(2010) Noah Baumbach. BAM.

As Florence drives along Sunset, either listening to Steve Miller Band or not (either way Steve Miller is applied to the soundtrack) she acts as if she is being watched, with a sort of fake nonchalance in the everyday, the whatevs glancing and driving.  Her eyes consistently get caught moving up to the billboards passing along, very L.A., to self-conscious of being "random," which is often painfully mistaken for "natural," as if people are staring at you, and you pretend you don't care.

Florence is spacey but sincere, whether giving gifts of stick-hand puppets or forcing herself to let loose and dance to "Uncle Albert."  Just because Florence doesn't know Karen Dalton or Albert Hammond, that doesn't mean she might not know Paul McCartney or Steve Miller. At one point, Greenberg finds a John Mayer CD in her car.  Greenberg was in a band, and rejected a big record deal rather than "sell out" - yet throughout most of the movie he is seen to wear a Steve Winwood t-shirt, from Winwood's cheesiest period, the mid-80s. If it is not an ironic gesture, by either the director Noah Baumbach, or the character Greenberg himself, in reference to the era of his coming of age, it at least might demonstrate that Greenberg doesn't care about the way he dresses anymore.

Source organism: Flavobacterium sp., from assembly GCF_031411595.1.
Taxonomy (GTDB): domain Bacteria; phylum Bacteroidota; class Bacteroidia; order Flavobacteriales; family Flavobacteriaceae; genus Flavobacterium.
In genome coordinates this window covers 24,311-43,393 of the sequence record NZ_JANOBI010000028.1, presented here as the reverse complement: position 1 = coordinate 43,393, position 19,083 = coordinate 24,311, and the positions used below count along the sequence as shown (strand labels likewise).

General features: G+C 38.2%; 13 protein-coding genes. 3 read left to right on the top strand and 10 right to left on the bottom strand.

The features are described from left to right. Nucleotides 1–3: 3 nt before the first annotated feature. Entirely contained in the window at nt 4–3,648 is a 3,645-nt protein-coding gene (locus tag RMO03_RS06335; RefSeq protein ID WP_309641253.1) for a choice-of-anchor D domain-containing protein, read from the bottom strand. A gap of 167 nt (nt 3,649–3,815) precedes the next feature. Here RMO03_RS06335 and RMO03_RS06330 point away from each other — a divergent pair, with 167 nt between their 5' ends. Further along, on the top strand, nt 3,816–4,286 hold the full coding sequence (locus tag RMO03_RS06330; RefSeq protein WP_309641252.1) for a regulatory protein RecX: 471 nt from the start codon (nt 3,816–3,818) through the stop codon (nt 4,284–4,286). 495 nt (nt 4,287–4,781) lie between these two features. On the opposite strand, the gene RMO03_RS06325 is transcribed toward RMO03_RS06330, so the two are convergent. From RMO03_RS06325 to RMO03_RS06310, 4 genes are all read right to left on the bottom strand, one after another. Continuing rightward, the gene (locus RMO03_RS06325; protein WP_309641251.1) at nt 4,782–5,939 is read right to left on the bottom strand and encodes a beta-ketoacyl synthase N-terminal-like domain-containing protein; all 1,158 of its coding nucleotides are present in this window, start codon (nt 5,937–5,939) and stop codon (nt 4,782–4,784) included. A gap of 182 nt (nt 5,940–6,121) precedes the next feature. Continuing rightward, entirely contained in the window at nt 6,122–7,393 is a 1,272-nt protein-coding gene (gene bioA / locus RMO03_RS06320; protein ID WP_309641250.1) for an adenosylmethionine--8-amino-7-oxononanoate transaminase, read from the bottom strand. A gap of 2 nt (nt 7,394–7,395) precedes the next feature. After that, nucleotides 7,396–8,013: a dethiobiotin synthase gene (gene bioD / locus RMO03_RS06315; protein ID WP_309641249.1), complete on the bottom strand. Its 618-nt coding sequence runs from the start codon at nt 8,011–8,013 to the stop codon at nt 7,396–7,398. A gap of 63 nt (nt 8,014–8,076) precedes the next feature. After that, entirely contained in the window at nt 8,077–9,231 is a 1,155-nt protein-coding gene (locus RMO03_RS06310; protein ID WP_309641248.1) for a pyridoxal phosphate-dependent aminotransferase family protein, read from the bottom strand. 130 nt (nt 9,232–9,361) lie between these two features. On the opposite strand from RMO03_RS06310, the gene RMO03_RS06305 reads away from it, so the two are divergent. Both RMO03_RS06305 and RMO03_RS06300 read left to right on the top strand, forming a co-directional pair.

Florence believes she is being all open and experimental in her engagement of Greenberg's cranks, until it causes him to acerbically call her out, in a broken jumble of psychobabble. Still, she handles it without breaking down, as might a woman with masochistic fantasies.  And so Greenberg is drawn to her, wonders how she is not a type outside his ken. She is a big girl, "not fat" notes Greenberg, in dickhead mode, and he finds her sexy, the earth girl.

At a threshold of a fangling, new awareness, Greenberg invokes the scene in Wall Street, when Charlie Sheen as Bud Fox broods over the skyline of 1980s Manhattan from the deck of his East Side penthouse, and asks "Who am I?" Back then, impressionable but know-it-all Greenberg thought that was dorky. Now he gets it.

No comments:

Post a Comment